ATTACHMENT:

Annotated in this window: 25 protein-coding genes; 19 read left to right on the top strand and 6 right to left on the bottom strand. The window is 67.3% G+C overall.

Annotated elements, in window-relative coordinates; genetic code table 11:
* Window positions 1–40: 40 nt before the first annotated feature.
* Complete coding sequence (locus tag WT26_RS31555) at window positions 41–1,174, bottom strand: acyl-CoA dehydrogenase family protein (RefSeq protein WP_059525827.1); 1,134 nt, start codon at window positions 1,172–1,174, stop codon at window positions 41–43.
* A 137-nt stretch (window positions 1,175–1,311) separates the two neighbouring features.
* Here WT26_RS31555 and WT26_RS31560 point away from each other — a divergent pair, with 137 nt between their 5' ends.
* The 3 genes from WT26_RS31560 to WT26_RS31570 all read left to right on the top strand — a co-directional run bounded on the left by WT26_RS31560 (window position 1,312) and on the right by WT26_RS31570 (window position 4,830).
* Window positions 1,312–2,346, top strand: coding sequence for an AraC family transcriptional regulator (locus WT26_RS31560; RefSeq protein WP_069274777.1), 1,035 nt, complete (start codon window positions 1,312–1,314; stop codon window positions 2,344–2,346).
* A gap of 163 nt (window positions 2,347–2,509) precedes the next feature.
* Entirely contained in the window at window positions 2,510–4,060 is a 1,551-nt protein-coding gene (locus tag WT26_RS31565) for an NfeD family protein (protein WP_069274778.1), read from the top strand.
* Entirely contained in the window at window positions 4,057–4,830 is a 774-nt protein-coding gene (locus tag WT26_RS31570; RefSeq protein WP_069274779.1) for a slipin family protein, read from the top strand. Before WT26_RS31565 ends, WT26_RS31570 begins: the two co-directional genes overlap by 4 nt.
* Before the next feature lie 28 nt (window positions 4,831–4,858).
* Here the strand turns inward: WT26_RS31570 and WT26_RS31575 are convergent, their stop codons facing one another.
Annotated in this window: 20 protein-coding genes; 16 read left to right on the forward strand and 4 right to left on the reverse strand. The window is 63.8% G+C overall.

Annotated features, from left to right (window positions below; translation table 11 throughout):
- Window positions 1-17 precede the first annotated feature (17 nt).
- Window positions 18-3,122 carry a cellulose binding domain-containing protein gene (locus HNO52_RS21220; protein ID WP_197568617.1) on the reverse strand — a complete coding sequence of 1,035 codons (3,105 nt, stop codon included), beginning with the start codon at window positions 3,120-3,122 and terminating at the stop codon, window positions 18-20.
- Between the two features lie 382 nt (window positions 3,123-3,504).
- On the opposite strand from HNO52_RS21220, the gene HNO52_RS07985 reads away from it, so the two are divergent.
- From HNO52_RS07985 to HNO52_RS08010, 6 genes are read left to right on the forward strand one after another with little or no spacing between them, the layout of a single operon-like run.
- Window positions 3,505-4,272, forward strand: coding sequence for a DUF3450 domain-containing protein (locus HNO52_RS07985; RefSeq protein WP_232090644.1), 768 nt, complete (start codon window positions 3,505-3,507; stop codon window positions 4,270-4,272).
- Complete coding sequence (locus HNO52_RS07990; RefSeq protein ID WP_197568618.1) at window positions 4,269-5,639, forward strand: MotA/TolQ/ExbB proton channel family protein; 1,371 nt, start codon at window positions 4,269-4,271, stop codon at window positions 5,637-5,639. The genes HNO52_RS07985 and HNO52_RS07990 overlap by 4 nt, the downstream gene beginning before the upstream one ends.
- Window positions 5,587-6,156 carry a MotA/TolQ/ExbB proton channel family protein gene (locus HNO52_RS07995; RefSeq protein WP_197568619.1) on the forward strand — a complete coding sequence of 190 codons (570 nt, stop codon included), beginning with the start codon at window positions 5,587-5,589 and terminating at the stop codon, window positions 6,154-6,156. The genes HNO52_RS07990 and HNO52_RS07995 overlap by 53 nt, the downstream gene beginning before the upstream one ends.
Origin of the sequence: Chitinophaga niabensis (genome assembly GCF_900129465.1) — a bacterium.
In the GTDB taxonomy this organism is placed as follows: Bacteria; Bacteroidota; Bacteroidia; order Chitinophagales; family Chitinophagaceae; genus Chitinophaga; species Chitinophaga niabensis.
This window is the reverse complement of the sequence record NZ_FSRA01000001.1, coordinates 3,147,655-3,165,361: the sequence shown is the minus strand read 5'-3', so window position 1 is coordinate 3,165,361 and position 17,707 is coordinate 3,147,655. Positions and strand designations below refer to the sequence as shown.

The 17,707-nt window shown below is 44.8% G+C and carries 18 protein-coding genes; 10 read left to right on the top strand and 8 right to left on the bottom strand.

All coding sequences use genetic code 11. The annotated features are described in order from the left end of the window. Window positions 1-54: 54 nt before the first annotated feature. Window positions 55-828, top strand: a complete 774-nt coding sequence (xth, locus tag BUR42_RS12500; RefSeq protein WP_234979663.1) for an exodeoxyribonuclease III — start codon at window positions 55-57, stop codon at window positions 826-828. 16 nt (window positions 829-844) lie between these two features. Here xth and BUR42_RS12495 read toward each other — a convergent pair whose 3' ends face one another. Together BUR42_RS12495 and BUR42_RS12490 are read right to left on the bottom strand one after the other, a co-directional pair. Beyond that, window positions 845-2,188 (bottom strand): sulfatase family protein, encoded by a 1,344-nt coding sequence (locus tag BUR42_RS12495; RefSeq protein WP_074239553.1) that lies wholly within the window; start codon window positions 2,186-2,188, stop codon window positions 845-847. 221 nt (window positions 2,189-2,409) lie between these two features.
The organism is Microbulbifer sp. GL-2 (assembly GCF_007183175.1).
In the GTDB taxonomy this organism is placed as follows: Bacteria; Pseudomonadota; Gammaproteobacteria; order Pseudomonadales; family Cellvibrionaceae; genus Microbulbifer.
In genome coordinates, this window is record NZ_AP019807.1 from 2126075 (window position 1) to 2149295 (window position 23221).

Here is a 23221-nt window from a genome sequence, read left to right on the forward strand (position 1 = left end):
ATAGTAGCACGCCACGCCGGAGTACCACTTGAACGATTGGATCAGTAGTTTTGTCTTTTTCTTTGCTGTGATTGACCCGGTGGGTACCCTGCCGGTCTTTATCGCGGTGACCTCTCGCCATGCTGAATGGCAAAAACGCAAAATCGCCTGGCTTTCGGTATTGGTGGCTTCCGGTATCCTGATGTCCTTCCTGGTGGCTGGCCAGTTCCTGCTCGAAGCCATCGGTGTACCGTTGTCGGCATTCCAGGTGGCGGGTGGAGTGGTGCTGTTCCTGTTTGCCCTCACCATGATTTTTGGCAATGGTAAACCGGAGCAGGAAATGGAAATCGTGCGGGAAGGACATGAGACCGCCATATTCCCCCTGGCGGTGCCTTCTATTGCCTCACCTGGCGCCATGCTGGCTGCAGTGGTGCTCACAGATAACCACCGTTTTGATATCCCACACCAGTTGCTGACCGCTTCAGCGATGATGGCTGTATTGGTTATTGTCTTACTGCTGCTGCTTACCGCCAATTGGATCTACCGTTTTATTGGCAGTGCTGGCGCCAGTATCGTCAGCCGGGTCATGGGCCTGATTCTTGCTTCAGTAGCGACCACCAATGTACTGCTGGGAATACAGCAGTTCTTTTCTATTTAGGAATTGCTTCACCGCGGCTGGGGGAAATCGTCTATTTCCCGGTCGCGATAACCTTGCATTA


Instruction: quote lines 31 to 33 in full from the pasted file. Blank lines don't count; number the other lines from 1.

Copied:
In genome coordinates, this window is record NZ_AP019807.1 from 2126075 (window position 1) to 2149295 (window position 23221).

Here is a 23221-nt window from a genome sequence, read left to right on the forward strand (position 1 = left end):
ATAGTAGCACGCCACGCCGGAGTACCACTTGAACGATTGGATCAGTAGTTTTGTCTTTTTCTTTGCTGTGATTGACCCGGTGGGTACCCTGCCGGTCTTTATCGCGGTGACCTCTCGCCATGCTGAATGGCAAAAACGCAAAATCGCCTGGCTTTCGGTATTGGTGGCTTCCGGTATCCTGATGTCCTTCCTGGTGGCTGGCCAGTTCCTGCTCGAAGCCATCGGTGTACCGTTGTCGGCATTCCAGGTGGCGGGTGGAGTGGTGCTGTTCCTGTTTGCCCTCACCATGATTTTTGGCAATGGTAAACCGGAGCAGGAAATGGAAATCGTGCGGGAAGGACATGAGACCGCCATATTCCCCCTGGCGGTGCCTTCTATTGCCTCACCTGGCGCCATGCTGGCTGCAGTGGTGCTCACAGATAACCACCGTTTTGATATCCCACACCAGTTGCTGACCGCTTCAGCGATGATGGCTGTATTGGTTATTGTCTTACTGCTGCTGCTTACCGCCAATTGGATCTACCGTTTTATTGGCAGTGCTGGCGCCAGTATCGTCAGCCGGGTCATGGGCCTGATTCTTGCTTCAGTAGCGACCACCAATGTACTGCTGGGAATACAGCAGTTCTTTTCTATTTAGGAATTGCTTCACCGCGGCTGGGGGAAATCGTCTATTTCCCGGTCGCGATAACCTTGCATTA